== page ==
Short-term binge eating linked to long-term weight gain

August 26, 2010 in Nutrition Topics in the News, Weight Management

Short-term binge eating linked to long-term weight gain
Surprising new study findings are showing that a short period of excess food consumption can have long-term effects on your body weight and fat storage even after the initial weight is lost.

A study published in the journal Nutrition & Metabolism has found that a four-week episode of increased energy intake and decreased exercise can cause increased weight and fat mass more than two years later when compared to control individuals.

To investigate, Swedish researchers studied 18 individuals who had excessive food consumption to increase their energy intake by an average of 70% for four weeks.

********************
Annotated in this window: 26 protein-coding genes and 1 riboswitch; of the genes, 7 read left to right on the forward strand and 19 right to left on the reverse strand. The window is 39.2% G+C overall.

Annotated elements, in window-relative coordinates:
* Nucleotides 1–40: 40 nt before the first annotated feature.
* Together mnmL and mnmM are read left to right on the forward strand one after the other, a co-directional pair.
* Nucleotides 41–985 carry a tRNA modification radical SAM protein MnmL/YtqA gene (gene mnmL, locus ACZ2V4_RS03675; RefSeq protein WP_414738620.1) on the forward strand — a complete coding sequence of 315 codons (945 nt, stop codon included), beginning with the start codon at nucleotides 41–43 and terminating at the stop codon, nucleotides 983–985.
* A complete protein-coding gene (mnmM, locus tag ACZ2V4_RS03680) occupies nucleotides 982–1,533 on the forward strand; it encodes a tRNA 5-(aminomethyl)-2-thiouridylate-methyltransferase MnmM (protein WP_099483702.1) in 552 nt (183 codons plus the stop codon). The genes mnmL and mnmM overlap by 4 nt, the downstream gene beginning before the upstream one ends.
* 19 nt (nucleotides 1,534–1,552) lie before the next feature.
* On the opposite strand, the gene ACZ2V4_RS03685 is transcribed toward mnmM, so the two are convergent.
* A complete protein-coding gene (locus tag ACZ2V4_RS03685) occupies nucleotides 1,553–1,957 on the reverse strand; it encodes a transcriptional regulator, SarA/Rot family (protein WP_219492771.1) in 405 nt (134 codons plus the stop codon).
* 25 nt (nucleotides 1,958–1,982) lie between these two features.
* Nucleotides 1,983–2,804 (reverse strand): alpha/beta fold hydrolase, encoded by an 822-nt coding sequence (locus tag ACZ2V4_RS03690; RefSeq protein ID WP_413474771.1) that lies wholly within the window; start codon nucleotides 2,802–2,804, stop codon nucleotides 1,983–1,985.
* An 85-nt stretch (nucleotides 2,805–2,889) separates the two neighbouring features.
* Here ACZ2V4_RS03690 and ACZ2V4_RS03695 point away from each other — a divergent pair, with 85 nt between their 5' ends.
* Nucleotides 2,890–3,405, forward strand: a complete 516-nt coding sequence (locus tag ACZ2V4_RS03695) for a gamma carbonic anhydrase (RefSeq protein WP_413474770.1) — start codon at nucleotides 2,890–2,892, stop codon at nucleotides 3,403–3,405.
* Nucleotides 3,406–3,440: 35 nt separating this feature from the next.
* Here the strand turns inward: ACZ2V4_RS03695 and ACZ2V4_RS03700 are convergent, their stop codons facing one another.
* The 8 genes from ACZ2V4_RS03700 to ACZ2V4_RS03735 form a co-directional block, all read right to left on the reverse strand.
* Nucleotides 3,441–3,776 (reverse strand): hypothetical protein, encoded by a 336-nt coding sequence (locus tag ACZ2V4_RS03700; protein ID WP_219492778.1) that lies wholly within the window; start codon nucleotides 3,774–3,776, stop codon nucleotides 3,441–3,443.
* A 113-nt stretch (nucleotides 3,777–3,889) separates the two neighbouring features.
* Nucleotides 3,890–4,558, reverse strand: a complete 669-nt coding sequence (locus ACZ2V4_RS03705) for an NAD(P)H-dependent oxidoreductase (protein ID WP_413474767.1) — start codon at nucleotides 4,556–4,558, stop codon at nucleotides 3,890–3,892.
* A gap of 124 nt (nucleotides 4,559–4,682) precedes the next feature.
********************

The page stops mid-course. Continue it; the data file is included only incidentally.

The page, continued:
A separate control group ate and exercised as normal.

The intervention group gained an average of 14 pounds, which was mostly lost 6 months later. However, one year later the intervention group showed an increased fat mass compared to baseline; the differences were even greater after two and a half years.

Researchers note that the long-term difference in body weight in the intervention and control groups suggests that there is an extended effect on fat mass after a short period of large food consumption and minimal exercise.

The study provides interesting new evidence to suggest that even a short period of excessive eating and a lack of exercise can potentially change an individual's physiology, causing it to be harder to lose and keep off weight.

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